Things that failed within the first couple months of ownership:

  • cylinder 5 coil pack failed causing a P0305 misfire code – replaced the coilpack (moderate) – I since replaced all coil packs due to their mileage and propensity to start failing at this mileage
  • front driver side CV axle cracked boot – replaced the front CV axle with a used one from a wrecker (easy)

-passenger seat switch failed – replaced one with a switch from a wrecker (moderate)

  • front driver side wheel bearing is going bad and possibly one other – will fix in the spring
  • Bank 1 catalytic converter has failed and will be replaced in the spring
  • bank 2 VVT solenoid has likely failed and will be replace in a couple months – they tend to start failing around this mileage

-passenger seat height adjustment failed – I have to still diagnose but it is likely a motor that failed internally – a new used seat will likely be the fix
– front drivers side fog light bracket broke dropping the fog light into the housing – replaced with a new aftermarket one (easy)

Things to note about the 3.6R’s:
-The EZ36D is more reliable than the 2.5i’s but they are not immune to things like HG failures. They tend to have HG failures at high mileage (upwards of 160k miles) and when they do leak they tend to weep oil as opposed to drink coolant and over heat. In my case my drivers side HG has failed but it has been fine as it is just leaking oil through the top (hence the large oil leak on the front of the engine I noticed originally). This will be dependant on coolant changes and maintenance. I plan to just run my engine until something major fails and then just put in a low mileage used one. It is not leaking at a fast rate and I never have any drips under the car. I just clean the engine block at each oil change and eventually it gets covered in oil again. My upper oil pan is also a source of a leak which I’m not going to bother top fix at this point.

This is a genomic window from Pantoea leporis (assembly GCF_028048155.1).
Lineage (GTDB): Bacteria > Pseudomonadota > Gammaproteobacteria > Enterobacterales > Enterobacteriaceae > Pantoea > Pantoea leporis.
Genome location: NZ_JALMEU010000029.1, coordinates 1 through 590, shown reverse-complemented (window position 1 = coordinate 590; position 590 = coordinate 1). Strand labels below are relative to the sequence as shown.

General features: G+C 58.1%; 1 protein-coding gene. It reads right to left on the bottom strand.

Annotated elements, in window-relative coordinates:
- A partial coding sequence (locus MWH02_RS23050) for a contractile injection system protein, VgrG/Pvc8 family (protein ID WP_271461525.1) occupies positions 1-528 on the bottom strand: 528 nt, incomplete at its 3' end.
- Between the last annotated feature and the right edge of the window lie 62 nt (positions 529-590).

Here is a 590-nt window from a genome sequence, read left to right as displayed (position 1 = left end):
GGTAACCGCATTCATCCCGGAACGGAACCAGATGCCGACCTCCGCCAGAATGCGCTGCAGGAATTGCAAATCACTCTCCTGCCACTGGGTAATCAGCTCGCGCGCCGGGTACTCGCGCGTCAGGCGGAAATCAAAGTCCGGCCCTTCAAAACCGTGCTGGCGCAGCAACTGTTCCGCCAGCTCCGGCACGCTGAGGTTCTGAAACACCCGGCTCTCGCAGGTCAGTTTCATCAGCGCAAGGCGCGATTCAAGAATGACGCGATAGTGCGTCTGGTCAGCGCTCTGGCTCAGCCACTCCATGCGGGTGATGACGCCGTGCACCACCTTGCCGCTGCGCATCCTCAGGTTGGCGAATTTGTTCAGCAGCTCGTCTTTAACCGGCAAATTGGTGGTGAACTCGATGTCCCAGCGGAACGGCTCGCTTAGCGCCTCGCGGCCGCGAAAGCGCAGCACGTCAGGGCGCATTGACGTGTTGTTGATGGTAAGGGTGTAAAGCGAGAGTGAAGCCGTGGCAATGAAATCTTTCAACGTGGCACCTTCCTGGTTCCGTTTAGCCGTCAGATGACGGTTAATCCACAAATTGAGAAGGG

– the 5 EAT transmissions are not the smoothest or most advanced but they get the job done well, are easy to maintain and will continue to run for a long time. They are typically used on higher torque vehicles so are over kill for the 3.6R OB and therefore should last a long time. I recommend frequent ATF fluid flushes to maintain them.